Skip Navigation
Childhood Cancers

Types of Childhood Cancer

Childhood cancer is a general term that refers to a large group of diseases. There are dozens of childhood cancer types and many more subtypes. The types of cancer that occur in adults are different from the types of cancer that affect children. Pediatric cancers are rare, but can also be more aggressive than adult-onset cancers.

Cancers that develop in childhood require a multidisciplinary team of specialists for effective treatment. It’s important for your treatment team to understand each pediatric cancer type and subtype to determine the best cancer treatment options for your child.

The childhood cancers we treat at The University of Kansas Cancer Center include:


Leukemia is the most common type of childhood cancer, accounting for about 30% of all pediatric cancers. Childhood leukemia usually starts in the white blood cells and develops in the bone marrow. From there, cancer can spread to other areas of the body.

The most common types of childhood leukemia are acute lymphocytic leukemia and acute myelogenous leukemia. Both ALL and AML have different subtypes. Leukemias can be either acute (fast-growing) or chronic (slow-growing). Chronic leukemias are rarer, but also tend to be harder to treat.

Childhood brain tumors

Childhood brain cancers are the next most common type of pediatric cancer after leukemia. There are many different types of brain and central nervous system tumors, and each one has a different treatment and prognosis.


Neuroblastoma is a type of cancer that doctors rarely see in children older than 10. Neuroblastoma tumors begin during fetal development and are diagnosed most often in infants and young children. These tumors start out as nerve cell tissue and can form anywhere in the body, but most parents or children first notice them in the abdomen.

Wilms tumor

Wilms tumor, a type of childhood kidney cancer, is also known as nephroblastoma. Wilms tumors typically start in one kidney and rarely affect both. Uncommon in children who are older than 6, most cases of Wilms tumor affect children around age 3 or 4. Only about 5% of childhood cancers are Wilms tumors.


Childhood lymphoma usually starts in the lymph nodes or lymph tissues (like the tonsils) but can also affect bone marrow and other organs. Lymphoma is divided into 2  types:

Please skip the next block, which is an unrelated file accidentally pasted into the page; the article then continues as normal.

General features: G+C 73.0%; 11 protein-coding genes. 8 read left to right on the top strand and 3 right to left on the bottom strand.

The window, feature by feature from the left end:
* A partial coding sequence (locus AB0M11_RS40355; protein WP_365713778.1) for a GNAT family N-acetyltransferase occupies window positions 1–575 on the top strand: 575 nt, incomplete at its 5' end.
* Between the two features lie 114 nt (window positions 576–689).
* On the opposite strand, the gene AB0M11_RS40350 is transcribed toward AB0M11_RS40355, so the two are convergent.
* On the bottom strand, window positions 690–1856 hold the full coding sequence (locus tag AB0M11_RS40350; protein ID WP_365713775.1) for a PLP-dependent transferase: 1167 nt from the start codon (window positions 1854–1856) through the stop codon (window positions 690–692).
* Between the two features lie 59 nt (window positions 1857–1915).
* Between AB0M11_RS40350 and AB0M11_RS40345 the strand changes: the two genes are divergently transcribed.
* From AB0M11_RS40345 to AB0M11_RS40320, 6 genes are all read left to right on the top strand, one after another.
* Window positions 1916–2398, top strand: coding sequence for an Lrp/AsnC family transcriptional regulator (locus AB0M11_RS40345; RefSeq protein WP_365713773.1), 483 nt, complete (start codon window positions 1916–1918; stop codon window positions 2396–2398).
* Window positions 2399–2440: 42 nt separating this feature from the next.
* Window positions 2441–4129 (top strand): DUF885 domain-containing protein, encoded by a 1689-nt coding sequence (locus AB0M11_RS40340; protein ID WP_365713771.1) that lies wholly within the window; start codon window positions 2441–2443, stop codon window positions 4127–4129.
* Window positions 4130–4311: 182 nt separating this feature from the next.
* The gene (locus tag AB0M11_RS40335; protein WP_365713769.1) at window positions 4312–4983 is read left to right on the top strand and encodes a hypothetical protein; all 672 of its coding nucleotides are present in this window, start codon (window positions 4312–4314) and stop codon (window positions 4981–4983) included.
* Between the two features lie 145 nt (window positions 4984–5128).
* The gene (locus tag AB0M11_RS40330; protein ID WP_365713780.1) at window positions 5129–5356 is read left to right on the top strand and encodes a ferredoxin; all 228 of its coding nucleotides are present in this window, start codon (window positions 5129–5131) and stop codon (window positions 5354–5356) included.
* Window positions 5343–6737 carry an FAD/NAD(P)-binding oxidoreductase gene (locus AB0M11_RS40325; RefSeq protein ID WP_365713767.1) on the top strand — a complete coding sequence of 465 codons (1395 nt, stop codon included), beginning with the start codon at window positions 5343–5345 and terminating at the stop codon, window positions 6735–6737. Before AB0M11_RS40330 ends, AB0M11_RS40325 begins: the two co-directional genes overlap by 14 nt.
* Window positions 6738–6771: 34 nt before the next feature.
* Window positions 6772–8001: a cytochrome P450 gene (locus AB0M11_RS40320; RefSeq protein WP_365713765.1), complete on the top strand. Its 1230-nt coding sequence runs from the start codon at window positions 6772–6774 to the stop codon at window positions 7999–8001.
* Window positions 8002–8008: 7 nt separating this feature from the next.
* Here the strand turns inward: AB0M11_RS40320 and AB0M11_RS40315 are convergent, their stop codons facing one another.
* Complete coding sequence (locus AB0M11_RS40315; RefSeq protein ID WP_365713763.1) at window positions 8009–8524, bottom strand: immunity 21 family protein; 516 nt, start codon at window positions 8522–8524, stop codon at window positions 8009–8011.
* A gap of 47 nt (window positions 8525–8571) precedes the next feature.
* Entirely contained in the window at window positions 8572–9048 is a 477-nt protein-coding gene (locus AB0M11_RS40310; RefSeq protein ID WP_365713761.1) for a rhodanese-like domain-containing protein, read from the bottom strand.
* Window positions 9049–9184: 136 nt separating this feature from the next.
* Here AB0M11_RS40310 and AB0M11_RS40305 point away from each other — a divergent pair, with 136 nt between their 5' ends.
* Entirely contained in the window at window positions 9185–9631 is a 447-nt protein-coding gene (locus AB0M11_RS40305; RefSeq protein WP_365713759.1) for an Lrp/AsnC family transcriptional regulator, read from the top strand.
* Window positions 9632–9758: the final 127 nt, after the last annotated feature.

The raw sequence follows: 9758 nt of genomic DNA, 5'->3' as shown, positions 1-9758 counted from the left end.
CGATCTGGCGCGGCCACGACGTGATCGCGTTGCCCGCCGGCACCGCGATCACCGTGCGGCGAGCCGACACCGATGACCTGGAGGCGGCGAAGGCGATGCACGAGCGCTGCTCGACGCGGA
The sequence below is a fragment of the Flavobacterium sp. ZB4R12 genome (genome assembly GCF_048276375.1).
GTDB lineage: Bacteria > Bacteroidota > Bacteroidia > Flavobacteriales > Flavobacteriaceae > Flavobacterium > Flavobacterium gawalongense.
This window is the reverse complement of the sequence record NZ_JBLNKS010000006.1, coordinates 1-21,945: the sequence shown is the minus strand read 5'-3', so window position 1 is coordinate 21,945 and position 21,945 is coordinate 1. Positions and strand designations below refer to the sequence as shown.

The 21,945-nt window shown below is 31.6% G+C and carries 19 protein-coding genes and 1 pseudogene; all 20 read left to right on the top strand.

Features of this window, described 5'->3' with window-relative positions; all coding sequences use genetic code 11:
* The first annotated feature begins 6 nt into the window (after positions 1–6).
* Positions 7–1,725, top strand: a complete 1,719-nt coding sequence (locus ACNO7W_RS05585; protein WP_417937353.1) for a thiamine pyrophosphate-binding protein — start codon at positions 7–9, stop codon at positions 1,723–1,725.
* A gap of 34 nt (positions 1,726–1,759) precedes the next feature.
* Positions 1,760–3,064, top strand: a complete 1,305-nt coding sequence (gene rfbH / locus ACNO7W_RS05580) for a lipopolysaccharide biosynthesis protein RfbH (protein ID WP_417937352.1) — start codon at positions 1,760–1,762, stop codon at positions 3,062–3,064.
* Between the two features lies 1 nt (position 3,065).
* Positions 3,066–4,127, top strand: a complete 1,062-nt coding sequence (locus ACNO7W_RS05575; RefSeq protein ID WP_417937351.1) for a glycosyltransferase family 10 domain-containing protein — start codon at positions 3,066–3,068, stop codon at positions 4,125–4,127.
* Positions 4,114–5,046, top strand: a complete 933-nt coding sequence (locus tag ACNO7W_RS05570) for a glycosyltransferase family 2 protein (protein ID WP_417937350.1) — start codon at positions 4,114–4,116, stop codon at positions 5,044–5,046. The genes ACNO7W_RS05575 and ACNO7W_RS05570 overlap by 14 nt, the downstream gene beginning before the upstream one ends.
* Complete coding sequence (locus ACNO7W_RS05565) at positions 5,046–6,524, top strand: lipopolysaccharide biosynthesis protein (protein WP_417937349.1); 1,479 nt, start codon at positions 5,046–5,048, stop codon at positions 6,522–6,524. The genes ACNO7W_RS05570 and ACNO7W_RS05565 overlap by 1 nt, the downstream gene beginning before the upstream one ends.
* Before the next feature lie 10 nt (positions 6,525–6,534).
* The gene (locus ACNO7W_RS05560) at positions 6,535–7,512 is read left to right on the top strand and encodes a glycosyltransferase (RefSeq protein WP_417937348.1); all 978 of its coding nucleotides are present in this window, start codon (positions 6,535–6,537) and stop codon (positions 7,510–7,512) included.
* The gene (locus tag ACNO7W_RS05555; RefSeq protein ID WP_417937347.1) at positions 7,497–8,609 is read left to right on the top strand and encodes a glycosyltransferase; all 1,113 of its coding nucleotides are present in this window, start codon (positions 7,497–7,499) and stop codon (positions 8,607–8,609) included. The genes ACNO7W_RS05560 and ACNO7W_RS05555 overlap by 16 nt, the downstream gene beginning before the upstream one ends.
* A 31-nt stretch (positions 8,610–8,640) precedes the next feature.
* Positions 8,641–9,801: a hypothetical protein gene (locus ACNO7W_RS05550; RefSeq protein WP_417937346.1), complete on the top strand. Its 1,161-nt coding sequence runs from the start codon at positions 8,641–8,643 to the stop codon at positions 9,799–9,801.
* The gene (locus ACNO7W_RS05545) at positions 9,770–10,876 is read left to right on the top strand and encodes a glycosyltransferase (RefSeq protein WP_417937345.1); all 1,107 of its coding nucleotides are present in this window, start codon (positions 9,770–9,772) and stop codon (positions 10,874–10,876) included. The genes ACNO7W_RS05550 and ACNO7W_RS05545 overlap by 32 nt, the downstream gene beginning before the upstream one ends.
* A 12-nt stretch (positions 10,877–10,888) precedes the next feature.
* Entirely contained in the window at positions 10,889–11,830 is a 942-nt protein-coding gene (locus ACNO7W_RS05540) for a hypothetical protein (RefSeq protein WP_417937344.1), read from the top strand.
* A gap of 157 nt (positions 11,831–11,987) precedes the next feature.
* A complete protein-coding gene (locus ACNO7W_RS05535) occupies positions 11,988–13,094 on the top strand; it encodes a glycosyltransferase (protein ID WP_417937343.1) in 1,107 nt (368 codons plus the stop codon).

• Hodgkin lymphoma is similar in both children and adults, and the same treatments tend to be effective for both.
  • Non-Hodgkin lymphoma tends to grow more quickly in children than in adults, but children may also respond better to treatment.

Sarcoma (bone cancer)

There are 2 main types of primary bone cancer that develop in children:

  • Osteosarcoma: Most common in teens, doctors often see osteosarcoma develop in the areas where bones grow quickly.
  • Ewing sarcoma: Less common than osteosarcoma, Ewing sarcoma tends to start in the hips, ribs or shoulder blades.

Sarcomas can develop at any age, but doctors see more cases in older children and teenagers. Bone cancer can also begin as cancer elsewhere in the body that then spreads to the bones (metastasizes). In some cases, secondary bone cancer develops in response to treatments for a different type of cancer.

Cancer in infants

Some types of cancer can develop in infancy, including leukemia, brain tumors, neuroblastoma and retinoblastoma (cancer of the eye). Treating infants with cancer can be more challenging than treating children, teens or young adults. Babies metabolize medication differently and can be more sensitive to side effects. Also, infants’ immune systems have not fully developed yet, so they require close monitoring throughout their treatment.

Sickle cell anemia

Some children are born with sickle cell disease, a blood disorder that’s passed down from a child’s parents. Because SCD affects the red blood cells, children with sickle cell disease have a greater risk of developing childhood blood cancers such as leukemia. Treatments for SCD are similar to lymphoma and leukemia treatments.

Blood disorders

Not all blood disorders are cancerous, but even benign (noncancerous) blood disorders can negatively affect a child’s health. Blood disorders can affect the red blood cells, white blood cells, platelets and even the bone marrow.


A genetic disorder, neurofibromatosis causes tumors to develop in nerve tissue. Neurofibromatosis can begin anywhere in the nervous system, including the nerves, spinal cord or brain. Doctors see most cases of neurofibromatosis in children or young adults.

Start your path today.

Your journey to health starts here. Call 913-588-1227 or request an appointment at The University of Kansas Cancer Center.

Related links